Tutorial: From Excel workbook to a Power BI report in Microsoft Teams

APPLIES TO: Power BI Desktop Power BI service

Your manager wants to see a report on your latest sales and profit figures by the end of the day. However, the latest data is in files on your laptop. In the past, it's taken hours to create a report, and you’re beginning to feel anxious.

No worries. With Power BI, you can create a stunning report and share it in Microsoft Teams in no time!

Screenshot of the finished Financial Sample report.

In this tutorial, we upload an Excel file, create a new report, and share it with colleagues in Microsoft Teams, all from within Power BI. You'll learn how to:

  • Prepare your data in Excel.
  • Download sample data.
  • Build a report in the Power BI service.
  • Pin the report visuals to a dashboard.
  • Share a link to the dashboard.
  • Share the dashboard in Microsoft Teams


Prepare data in Excel

Let’s take an Excel file as an example.

  1. Before you can load your Excel file into Power BI, you must organize your data in a flat table. In a flat table, each column contains the same data type; for example, text, date, number, or currency. Your table should have a header row but no columns or rows that display totals.

    Screenshot of the data organized in Excel.

  2. Next, format your data as a table. In Excel, on the Home tab, in the Styles group, select Format as Table.

  3. Select a table style to apply to your worksheet.

    Your Excel worksheet is now ready to load into Power BI.

    Screenshot of the data formatted as a table.

Upload your Excel file to the Power BI service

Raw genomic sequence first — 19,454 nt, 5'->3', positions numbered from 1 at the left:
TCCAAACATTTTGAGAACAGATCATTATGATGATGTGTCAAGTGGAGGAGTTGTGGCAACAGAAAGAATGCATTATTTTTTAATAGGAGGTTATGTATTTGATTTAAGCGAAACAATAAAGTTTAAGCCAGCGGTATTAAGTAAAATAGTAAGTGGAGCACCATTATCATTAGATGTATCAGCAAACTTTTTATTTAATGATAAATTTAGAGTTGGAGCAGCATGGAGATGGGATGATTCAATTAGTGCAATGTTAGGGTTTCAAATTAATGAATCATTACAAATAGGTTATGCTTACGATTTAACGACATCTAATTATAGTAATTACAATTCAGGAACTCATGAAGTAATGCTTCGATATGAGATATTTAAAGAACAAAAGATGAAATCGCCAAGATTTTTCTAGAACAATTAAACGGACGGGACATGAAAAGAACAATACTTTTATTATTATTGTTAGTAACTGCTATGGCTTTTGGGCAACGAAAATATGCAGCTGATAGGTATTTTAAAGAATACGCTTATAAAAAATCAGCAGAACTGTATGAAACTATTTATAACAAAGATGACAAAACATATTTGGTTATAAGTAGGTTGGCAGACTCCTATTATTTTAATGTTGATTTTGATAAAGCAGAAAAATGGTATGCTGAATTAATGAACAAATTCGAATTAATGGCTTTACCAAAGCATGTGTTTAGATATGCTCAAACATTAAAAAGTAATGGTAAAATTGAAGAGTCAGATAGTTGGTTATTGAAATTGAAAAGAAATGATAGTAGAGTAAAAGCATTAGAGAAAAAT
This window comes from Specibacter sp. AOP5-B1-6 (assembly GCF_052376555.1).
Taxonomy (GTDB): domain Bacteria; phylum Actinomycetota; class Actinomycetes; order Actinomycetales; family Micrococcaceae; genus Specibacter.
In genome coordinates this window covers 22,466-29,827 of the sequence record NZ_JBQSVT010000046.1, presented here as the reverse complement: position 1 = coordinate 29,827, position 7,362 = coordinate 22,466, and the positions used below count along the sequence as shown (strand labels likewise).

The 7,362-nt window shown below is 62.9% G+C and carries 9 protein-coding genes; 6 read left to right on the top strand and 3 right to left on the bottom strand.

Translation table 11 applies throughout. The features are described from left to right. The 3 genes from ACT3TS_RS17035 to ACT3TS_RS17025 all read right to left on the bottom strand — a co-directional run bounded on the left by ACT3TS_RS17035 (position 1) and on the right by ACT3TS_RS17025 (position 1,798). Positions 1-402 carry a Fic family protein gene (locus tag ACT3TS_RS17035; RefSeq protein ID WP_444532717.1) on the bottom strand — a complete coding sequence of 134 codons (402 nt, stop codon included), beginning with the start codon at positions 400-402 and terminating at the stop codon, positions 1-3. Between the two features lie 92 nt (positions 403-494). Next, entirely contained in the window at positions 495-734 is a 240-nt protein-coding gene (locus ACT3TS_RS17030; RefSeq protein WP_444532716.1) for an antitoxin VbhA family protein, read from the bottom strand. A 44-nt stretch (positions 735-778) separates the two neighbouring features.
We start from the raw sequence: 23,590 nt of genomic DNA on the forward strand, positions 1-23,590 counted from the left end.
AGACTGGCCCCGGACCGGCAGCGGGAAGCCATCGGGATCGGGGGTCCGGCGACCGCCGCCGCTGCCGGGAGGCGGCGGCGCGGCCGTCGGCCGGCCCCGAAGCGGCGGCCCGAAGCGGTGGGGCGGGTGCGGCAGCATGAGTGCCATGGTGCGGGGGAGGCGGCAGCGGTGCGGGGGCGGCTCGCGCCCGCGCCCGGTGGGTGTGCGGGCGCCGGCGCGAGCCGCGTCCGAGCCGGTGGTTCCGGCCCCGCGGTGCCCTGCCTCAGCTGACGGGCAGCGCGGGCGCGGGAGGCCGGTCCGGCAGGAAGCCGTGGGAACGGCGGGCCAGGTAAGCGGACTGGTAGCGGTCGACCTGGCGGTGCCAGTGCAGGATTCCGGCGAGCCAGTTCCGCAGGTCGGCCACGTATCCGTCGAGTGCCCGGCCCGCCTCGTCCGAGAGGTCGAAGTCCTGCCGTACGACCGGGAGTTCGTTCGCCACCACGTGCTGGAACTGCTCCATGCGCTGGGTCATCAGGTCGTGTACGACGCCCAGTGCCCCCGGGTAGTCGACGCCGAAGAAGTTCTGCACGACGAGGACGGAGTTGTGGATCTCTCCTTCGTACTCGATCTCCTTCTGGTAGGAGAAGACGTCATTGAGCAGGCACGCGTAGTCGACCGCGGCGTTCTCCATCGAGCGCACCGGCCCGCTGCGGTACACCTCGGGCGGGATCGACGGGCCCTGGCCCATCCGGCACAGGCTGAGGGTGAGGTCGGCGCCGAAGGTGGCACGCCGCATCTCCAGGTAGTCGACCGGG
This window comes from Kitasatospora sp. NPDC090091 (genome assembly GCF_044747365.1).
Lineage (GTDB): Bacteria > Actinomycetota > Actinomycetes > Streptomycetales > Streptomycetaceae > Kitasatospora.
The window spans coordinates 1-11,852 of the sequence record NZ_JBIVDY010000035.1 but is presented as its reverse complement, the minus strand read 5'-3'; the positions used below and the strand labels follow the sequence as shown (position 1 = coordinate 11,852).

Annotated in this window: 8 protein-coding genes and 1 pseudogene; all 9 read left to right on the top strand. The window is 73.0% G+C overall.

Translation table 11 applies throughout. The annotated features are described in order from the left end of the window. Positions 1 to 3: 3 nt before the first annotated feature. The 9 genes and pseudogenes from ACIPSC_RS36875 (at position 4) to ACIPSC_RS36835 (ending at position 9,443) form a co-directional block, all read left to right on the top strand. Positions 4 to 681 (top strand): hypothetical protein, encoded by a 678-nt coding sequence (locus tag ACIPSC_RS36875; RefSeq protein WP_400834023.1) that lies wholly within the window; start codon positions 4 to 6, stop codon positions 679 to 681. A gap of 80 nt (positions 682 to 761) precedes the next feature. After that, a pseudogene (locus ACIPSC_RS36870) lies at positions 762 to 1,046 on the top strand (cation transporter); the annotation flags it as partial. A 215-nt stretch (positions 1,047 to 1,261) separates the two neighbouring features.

The Power BI service connects to many data sources, including Excel files that live on your computer.

  1. To get started, sign in to the Power BI service. If you haven’t signed up, you can do so for free.

  2. In My workspace, select New > Upload a file.

    Screenshot of My workspace, highlighting the New dropdown menu and the Upload a file option.

  3. Select Excel > Browse this device, and browse to where you saved the Financial Sample Excel file. Then select Open.

    Now you have a Financial Sample semantic model. Power BI also automatically created a blank dashboard. If you don't see the dashboard, refresh your browser.

    Screenshot of My Workspace, highlighting the Financial Sample semantic model.

  4. You want to create a report. While still in My workspace, select New > Report.

    Screenshot of My workspace, highlighting the New dropdown menu and the Report option.

  5. Select Pick a published semantic model. Then in the Data hub dialogue box, choose your Financial Sample semantic model > Auto-create report.

    Screenshot of the Data hub dialog box, highlighting the Financial Sample semantic model.

Build your report

The report opens in Editing view and displays the blank report canvas. On the right are the Visualizations, Filters, and Fields panes. Your Excel workbook table data appears in the Fields pane. At the top is the name of the table, financials. Under that, Power BI lists the column headings as individual fields.

Notice the Sigma symbols in the Fields list? Power BI has detected that those fields are numeric. Power BI also detects geographic fields and displays a globe symbol.

Screenshot of the Fields pane, highlighting Excel entries.

  1. To have more room for the report canvas, select Hide the navigation pane, and minimize the Filters pane.

    Screenshot of the navigation pane, highlighting the Hide the navigation pane icon.

  2. Now you can begin to create visualizations. Let's say your manager wants to see profit over time. In the Fields pane, drag Profit to the report canvas.

    By default, Power BI displays a column chart with one column.

    Screenshot of a column chart with one column.

  3. Drag Date to the report canvas.

    Power BI updates the column chart to show profit by date.

    Screenshot of a column chart in report editor.

    December 2014 was the most profitable month.